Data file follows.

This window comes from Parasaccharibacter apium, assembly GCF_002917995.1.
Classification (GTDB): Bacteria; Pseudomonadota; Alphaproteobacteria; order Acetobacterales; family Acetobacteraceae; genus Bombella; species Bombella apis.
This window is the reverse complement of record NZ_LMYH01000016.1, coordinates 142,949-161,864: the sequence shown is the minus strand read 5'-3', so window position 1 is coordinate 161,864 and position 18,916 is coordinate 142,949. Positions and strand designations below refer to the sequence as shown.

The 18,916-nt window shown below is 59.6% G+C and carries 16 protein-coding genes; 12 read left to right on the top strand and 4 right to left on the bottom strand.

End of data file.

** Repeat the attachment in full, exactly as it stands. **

This window comes from Parasaccharibacter apium, assembly GCF_002917995.1.
Classification (GTDB): Bacteria; Pseudomonadota; Alphaproteobacteria; order Acetobacterales; family Acetobacteraceae; genus Bombella; species Bombella apis.
This window is the reverse complement of record NZ_LMYH01000016.1, coordinates 142,949-161,864: the sequence shown is the minus strand read 5'-3', so window position 1 is coordinate 161,864 and position 18,916 is coordinate 142,949. Positions and strand designations below refer to the sequence as shown.

The 18,916-nt window shown below is 59.6% G+C and carries 16 protein-coding genes; 12 read left to right on the top strand and 4 right to left on the bottom strand.